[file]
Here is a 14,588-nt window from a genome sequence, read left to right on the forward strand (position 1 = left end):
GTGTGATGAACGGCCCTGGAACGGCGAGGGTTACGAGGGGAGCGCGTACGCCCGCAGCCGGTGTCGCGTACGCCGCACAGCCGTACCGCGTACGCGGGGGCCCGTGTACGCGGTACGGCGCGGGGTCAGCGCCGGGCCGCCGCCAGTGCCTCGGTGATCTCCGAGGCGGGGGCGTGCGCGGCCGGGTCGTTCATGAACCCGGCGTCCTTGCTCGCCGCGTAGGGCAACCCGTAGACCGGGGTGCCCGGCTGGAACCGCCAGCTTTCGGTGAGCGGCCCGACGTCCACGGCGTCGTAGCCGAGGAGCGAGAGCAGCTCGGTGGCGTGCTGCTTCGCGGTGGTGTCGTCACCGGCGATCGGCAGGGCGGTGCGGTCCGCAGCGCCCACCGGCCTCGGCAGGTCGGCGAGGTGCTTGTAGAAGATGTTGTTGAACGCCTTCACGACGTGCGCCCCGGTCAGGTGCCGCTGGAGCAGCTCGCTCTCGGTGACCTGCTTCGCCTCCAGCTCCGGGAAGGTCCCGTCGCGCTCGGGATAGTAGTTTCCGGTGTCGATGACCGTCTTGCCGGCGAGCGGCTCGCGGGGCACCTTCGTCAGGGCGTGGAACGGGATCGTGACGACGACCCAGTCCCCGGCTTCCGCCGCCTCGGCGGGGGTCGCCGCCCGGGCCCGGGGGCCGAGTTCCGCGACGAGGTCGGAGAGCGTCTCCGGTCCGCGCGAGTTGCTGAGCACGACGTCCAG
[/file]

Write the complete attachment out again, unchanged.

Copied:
Here is a 14,588-nt window from a genome sequence, read left to right on the forward strand (position 1 = left end):
GTGTGATGAACGGCCCTGGAACGGCGAGGGTTACGAGGGGAGCGCGTACGCCCGCAGCCGGTGTCGCGTACGCCGCACAGCCGTACCGCGTACGCGGGGGCCCGTGTACGCGGTACGGCGCGGGGTCAGCGCCGGGCCGCCGCCAGTGCCTCGGTGATCTCCGAGGCGGGGGCGTGCGCGGCCGGGTCGTTCATGAACCCGGCGTCCTTGCTCGCCGCGTAGGGCAACCCGTAGACCGGGGTGCCCGGCTGGAACCGCCAGCTTTCGGTGAGCGGCCCGACGTCCACGGCGTCGTAGCCGAGGAGCGAGAGCAGCTCGGTGGCGTGCTGCTTCGCGGTGGTGTCGTCACCGGCGATCGGCAGGGCGGTGCGGTCCGCAGCGCCCACCGGCCTCGGCAGGTCGGCGAGGTGCTTGTAGAAGATGTTGTTGAACGCCTTCACGACGTGCGCCCCGGTCAGGTGCCGCTGGAGCAGCTCGCTCTCGGTGACCTGCTTCGCCTCCAGCTCCGGGAAGGTCCCGTCGCGCTCGGGATAGTAGTTTCCGGTGTCGATGACCGTCTTGCCGGCGAGCGGCTCGCGGGGCACCTTCGTCAGGGCGTGGAACGGGATCGTGACGACGACCCAGTCCCCGGCTTCCGCCGCCTCGGCGGGGGTCGCCGCCCGGGCCCGGGGGCCGAGTTCCGCGACGAGGTCGGAGAGCGTCTCCGGTCCGCGCGAGTTGCTGAGCACGACGTCCAG